All-purpose cleaner

Many household cleaners contain ammonia and the fumes can irritate the eyes and lungs and may cause a rash or burn when spilt onto the skin. Never mix a product containing ammonia with another substance, especially not with any product that has bleach in it, as this can create a potentially deadly chloramine gas. The golden rule for the use and storage of products that contain ammonia is to follow the instructions on the bottle.


Standard household bleach contains sodium hypochlorite, a toxic skin irritant that is also highly corrosive to the lungs and eyes. It can cause pulmonary oedema (fluid in the lungs) or vomiting and may induce a coma if ingested.

Carpet and upholstery shampoo

Some carpet cleaners contain the same chemical solvents dry-cleaners use. They clean the carpets without soap and water, but produce fumes from formaldehyde, acids, pesticides, disinfectants and lye. As this process does not dissolve the dirt, the particles evaporate causing indoor air pollution. Poor indoor air quality can cause or contribute to the development of respiratory conditions such as irritations and infections of the respiratory tract and can worsen asthma. It can also cause headaches, dry eyes, nausea and fatigue.

Drain cleaner

This normally contains sodium hydroxide, potassium hydroxide or sulphuric acid. The latter is a very strong, corrosive chemical. Depending on the concentration of the solution, sulphuric acid can cause severe burns on the skin and, if it comes into contact with the eyes, can lead to blindness.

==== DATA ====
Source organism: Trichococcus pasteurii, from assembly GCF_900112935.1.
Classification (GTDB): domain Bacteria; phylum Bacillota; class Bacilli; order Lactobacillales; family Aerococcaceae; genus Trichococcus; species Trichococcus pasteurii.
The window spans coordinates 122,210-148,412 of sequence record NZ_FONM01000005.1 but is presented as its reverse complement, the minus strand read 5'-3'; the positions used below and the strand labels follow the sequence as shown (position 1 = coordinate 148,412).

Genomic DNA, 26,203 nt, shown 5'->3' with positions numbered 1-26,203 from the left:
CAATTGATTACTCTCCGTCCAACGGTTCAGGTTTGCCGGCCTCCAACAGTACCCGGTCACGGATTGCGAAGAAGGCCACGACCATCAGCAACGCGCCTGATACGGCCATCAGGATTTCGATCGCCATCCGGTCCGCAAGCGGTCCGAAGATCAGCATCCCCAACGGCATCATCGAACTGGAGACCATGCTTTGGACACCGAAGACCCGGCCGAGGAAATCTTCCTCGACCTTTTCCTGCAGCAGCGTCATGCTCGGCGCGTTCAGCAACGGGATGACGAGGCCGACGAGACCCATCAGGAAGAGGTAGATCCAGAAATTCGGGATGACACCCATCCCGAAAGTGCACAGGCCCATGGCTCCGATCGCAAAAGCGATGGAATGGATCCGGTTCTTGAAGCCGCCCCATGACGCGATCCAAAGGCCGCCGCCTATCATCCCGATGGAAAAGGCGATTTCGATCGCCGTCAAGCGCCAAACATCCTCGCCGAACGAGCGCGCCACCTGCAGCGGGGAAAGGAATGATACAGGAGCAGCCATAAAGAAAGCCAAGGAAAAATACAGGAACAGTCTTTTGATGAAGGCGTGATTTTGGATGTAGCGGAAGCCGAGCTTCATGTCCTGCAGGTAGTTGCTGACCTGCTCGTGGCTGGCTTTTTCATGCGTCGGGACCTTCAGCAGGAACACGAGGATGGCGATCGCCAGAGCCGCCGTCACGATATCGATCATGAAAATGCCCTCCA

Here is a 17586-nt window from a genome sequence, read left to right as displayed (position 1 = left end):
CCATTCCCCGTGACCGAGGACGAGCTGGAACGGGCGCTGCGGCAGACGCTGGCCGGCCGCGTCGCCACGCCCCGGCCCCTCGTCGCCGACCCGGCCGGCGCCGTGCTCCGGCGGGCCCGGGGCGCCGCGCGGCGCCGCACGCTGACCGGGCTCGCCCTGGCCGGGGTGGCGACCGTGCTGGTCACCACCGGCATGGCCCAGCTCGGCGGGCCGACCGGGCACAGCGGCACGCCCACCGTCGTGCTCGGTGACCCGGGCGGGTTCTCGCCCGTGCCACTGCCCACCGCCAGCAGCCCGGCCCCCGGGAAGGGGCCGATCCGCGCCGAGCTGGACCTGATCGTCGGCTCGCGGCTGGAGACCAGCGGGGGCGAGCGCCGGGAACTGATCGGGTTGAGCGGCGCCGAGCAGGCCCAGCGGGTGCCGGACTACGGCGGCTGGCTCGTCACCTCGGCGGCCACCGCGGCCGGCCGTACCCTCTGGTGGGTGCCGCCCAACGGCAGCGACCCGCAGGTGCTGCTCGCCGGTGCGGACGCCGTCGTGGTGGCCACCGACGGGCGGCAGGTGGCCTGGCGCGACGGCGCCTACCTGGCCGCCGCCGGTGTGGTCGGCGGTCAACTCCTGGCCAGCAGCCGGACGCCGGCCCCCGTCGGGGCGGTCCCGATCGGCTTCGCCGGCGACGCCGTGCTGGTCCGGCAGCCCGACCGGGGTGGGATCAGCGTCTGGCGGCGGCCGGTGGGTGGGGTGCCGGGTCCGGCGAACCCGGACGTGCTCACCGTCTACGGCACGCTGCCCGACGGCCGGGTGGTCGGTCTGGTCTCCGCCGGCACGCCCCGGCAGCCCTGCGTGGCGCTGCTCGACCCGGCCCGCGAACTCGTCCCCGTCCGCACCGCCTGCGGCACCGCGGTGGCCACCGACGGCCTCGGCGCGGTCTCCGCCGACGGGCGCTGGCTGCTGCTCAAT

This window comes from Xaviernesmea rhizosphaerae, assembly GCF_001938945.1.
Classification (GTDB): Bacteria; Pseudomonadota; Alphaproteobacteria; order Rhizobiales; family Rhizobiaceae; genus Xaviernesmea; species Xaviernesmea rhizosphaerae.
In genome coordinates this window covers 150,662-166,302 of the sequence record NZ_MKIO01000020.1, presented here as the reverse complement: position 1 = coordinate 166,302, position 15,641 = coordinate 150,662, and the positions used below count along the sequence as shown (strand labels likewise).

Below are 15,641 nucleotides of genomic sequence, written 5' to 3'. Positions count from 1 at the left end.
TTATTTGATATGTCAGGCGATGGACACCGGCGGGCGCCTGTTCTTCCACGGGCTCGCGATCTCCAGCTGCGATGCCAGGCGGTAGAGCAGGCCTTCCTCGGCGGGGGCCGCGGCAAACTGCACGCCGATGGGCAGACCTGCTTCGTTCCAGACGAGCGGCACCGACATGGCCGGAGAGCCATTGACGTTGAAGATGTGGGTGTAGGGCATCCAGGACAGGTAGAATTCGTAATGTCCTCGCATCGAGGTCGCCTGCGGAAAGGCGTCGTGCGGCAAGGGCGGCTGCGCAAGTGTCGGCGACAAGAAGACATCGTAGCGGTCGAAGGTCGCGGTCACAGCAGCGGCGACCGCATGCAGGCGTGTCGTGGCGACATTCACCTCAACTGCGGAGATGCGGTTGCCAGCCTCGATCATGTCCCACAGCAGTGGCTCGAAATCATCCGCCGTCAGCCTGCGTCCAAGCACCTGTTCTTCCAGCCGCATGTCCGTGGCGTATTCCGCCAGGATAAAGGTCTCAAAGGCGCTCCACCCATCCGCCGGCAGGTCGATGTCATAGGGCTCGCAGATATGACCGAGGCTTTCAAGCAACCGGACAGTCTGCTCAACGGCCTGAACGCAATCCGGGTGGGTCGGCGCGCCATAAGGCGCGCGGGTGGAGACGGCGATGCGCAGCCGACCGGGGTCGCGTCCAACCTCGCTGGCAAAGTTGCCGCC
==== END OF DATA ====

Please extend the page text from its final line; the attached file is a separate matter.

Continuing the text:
Mould and mildew cleaners

Detergents, hydrogen peroxide, sodium, hypochlorite, sodium perborate and sodium percarbonate are among the poisonous ingredients in some of these cleaners. Swallowing, breathing in the product or spraying it in the eyes is potentially dangerous. It can harm airways and lungs, eyes, ears, nose, throat, gastrointestinal organs, heart, blood, the nervous system and the skin.

Oven cleaner

A common ingredient found in many oven cleaners is sodium hydroxide, better known as caustic soda. This substance can remove paint, corrode certain metals, dull glass, eat rubber and distort certain elements. Imagine what it could do to your skin, eyes or intestines?

treating poisoning

The Poison Information Centre at the Red Cross Children’s Hospital says each household product contains many different active ingredients – making them potential home hazards, causing harm in various ways. Therefore, there is no specific way to treat certain general product poisonings at home. It is advised to  immediately call a poison centre for advice (see “emergency hotlines”).

Read our article on first aid for home emergencies.

Four golden rules of home safety

1. Teach everyone in your household the emergency telephone numbers and keep them next to the phone.

2. Read package inserts, labels and instructions. Follow all instructions listed by the manufacturer.

3. Attend a first-aid course and ensure that anyone caring for your child does the same.

4. Identify and eliminate home hazards, i.e., potentially unsafe objects, products and situations in and around the home.

Courtesy of Childsafe

Find vital tips on keeping your children safe in the home.

 emergency hotlines